How to revive England's one-day cricket June 27, 2006

Rip it up and start again

Tim de Lisle
England's one-day team are in disarray. They have been rubbish abroad for the last eight years, and now they're rubbish at home too



Stuart Law: Could the former Aussie fringe player add some steel to a brittle middle order? © Getty Images

England's one-day team are in disarray. They are not just losing games but losing them by wide margins. Their batting is mediocre and their bowling isn't that good. They have been rubbish abroad for the last eight years, and now they're rubbish at home too.

The dressing-room diagnosis is that the players haven't been carrying out their plans. Which is evidently true, unless the fast bowlers have been told to make sure they get cut to shreds. "We have got plans to bowl in certain areas," Paul Collingwood said yesterday, "but we haven't hit our straps." Those straps would have to be awfully big to have a chance of being hit by this attack. But the malaise goes deeper. Seven years of Duncan Fletcher have transformed England's Test team, and done hardly anything for the one-day side.

In the first five World Cups, England reached either the final (1979, 1987, 1992) or the semi-finals (1975, 1983). In the past three World Cups, it has been more a case of a debacle (1996, 1999) or a semi-debacle (2003). They are now heading for their fourth World Cup flop in a row. The plan doesn't need executing better, it needs ripping up. They have to do something radical - to think outside the box, as administrators in seminars like to say. Here are six possibilities they should at least consider.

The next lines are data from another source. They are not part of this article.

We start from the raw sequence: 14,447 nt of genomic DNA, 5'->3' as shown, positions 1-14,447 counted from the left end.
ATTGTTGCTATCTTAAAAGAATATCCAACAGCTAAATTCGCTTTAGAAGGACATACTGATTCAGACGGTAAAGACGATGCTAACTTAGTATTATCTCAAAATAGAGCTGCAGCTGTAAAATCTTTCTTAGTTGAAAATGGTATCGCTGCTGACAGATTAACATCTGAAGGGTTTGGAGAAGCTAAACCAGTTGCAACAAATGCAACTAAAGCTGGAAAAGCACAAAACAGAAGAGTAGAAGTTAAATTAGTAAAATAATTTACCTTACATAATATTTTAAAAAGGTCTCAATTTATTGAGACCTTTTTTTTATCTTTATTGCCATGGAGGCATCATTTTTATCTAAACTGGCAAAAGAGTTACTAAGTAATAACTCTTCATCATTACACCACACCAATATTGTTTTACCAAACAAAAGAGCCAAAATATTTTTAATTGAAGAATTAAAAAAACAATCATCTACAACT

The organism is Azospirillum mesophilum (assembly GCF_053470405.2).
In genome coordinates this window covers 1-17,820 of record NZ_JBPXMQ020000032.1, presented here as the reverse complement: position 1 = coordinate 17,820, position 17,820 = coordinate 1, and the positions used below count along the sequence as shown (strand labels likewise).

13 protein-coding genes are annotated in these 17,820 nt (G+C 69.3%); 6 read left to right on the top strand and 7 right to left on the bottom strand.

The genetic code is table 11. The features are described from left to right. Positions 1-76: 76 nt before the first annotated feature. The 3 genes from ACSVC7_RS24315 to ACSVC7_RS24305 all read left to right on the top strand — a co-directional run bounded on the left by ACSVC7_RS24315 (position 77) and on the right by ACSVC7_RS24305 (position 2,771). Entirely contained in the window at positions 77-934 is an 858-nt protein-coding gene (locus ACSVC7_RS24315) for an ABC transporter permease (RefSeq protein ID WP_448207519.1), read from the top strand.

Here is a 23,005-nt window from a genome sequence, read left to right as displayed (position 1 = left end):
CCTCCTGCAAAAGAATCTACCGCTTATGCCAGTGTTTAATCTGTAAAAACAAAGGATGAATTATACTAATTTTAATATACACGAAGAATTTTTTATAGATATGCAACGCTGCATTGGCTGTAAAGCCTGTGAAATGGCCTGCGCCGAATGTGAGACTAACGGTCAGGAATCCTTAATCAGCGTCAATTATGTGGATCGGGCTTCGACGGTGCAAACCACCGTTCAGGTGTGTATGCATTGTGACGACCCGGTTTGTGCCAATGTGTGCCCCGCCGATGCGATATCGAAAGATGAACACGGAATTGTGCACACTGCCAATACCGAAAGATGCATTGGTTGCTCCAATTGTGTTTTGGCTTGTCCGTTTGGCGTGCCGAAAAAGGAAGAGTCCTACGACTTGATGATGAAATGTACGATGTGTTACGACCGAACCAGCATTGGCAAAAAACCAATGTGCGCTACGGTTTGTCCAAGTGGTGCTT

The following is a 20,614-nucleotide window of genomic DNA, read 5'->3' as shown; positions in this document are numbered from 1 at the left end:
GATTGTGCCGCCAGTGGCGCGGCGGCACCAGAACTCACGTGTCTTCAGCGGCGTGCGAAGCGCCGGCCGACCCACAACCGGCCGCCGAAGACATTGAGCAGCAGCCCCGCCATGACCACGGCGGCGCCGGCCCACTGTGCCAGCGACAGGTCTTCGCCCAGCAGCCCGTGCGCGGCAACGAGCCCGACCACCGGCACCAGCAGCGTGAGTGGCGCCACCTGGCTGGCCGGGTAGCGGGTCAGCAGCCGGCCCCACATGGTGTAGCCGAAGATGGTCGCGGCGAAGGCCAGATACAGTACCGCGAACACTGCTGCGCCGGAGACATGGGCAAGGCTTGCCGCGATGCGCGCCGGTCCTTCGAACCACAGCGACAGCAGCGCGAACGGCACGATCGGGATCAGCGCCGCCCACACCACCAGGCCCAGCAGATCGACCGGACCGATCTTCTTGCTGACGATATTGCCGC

1. Ship in experience
Fletcher is forever pointing to the inexperience of his young understudies. But it is his choice to pick them. Apart from Glen Chapple, Fletcher keeps turning to youth. He seems to have forgotten that when England had bad injuries ahead of the 2001 Ashes, they recalled two alleged has-beens, Mark Butcher and Mark Ramprakash - who turned out to be their best players in the series. So send for Darren Gough, who is no longer a spearhead but can at least bowl straight and full. And sound out Stuart Law, who is qualified for England, in form for Lancashire, and spent 50 one-dayers collecting know-how in Australia's middle order. Law said last year that he hoped England would win the Ashes, and that they had a chance because of Andrew Flintoff. So his heart is in the right place already.

2. Get away from the Test team
The current orthodoxy is that the best players should play both forms of the game. If this were the whole truth, Australia wouldn't pick Andrew Symonds, Shane Warne wouldn't have been allowed to half-retire, Yuvraj Singh would still be a novice and you wouldn't have heard of Justin Kemp. England's finest were knackered after the last Ashes series, so just think what the next one will do to them. They need at least five players coming in fresh and aiming to have the time of their careers.